For those who haven't been following the Midgard-land, there have been some interesting developments recently. The long-term supported Ragnaroek branch of Midgard1 is slowly fading away, and much of the recent activity has focused on making Midgard2 available via the PHPCR standard, and on the new Create.js inline editing tool.
At the same time the installation story of Midgard2 has greatly improved, with for instance Ubuntu 12.04 LTS providing it straight from the distribution's package repositories. And Andreas Flack from Content Control has kept on working on MidCOM in his own fork, slowly bringing it towards the state of modern PHP frameworks.
This post focuses on the new improved state of MidCOM, and how that will bring the Midgard CMS story forward. So if you've been using Midgard and MidCOM, or if you've been curious about them but have never figured out how to exactly try, keep reading.
Well, yes and no. MidCOM is a web framework that has been going on for quite a long time. And as such, it has organizations like Nokia and Lufthansa that have big and important websites and applications running on it. And it has a lot of functionality needed for building content-oriented web services.
An old saying in the industry is that it takes ten years to build great software, and with MidCOM this very much holds true. While new technologies have emerged, few of them can match MidCOM when you get to details.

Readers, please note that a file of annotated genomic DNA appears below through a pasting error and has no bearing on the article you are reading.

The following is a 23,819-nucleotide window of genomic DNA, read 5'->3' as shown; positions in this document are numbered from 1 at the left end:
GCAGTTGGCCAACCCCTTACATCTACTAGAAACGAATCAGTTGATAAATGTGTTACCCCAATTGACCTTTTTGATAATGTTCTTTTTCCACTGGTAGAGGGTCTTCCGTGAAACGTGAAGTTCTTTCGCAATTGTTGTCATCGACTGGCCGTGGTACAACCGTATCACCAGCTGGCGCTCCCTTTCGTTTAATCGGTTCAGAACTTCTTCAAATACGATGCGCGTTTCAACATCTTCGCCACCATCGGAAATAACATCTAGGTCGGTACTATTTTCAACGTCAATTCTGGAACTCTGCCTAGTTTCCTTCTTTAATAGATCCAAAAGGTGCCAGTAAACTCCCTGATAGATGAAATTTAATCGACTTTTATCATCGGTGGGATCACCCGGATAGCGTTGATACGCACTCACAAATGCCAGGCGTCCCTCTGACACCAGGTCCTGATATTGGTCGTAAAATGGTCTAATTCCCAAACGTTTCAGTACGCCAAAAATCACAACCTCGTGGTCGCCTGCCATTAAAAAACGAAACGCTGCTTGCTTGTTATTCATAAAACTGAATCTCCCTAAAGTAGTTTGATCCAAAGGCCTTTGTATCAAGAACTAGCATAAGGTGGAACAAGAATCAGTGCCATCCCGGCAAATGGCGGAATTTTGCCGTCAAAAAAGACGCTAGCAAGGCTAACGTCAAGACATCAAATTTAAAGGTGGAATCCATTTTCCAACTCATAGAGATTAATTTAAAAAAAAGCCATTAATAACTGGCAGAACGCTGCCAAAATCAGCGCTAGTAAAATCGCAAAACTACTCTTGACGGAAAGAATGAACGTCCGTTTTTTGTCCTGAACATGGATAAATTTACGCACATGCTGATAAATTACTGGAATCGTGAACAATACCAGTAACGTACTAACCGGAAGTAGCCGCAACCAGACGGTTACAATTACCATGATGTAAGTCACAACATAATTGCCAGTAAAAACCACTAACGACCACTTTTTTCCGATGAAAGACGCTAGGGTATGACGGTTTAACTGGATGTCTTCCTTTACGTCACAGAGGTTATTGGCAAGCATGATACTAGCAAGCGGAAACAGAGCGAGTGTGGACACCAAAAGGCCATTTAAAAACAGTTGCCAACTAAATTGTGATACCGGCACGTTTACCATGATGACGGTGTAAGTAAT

But at the same time, the long development and maintenance time of course imposes its own constraints. Programming practices, and especially the PHP ecosystem have evolved. And so it is imperative that MidCOM joins this new collaborative space where projects like Symfony CMF allow us to share code and ideas.
A better, cleaner MidCOM
Having been launched in 2003, the original MidCOM was starting to show age. There has been a consensus in the Midgard world that several improvements would be needed, but so far the requirement for LTS stability has kept our hands tied.
Midgard MVC was created as the testbed for how a simpler framework would work with MidCOM's concepts. It proved a great framework for building web applications, as seen with the Qaiku microblogging service and the Apps for MeeGo appstore. But for real content management, you'd still want the features that MidCOM provides.
If you want to modernize a big framework like MidCOM, the obvious first place to start is tests. You want enough coverage that when you change something, you can be sure that it won't break something else. Otherwise the refactoring effort would be like dancing tango on a minefield.
Flack's team has built an extensive suite of PHPUnit tests for their MidCOM fork, and recently we made them run in the Travis Continuous Integration service. With Travis we can easily cover not only the environments developers use, but also variants like different PHP versions. So yes, the new MidCOM supports PHP 5.4 without problems.
Support for Midgard2 was added into MidCOM already during my exploratory Ragnaland work back in 2009, but was never finalized then. The renewed MidCOM development efforts have now brought this to the limelight, and now MidCOM runs just as well on both Midgard1 and Midgard2.
The migration to Midgard2 is critical, as the older Midgard generation is starting to show age, and will be EOLd next year. This will allow the Midgard community to focus on a single content re
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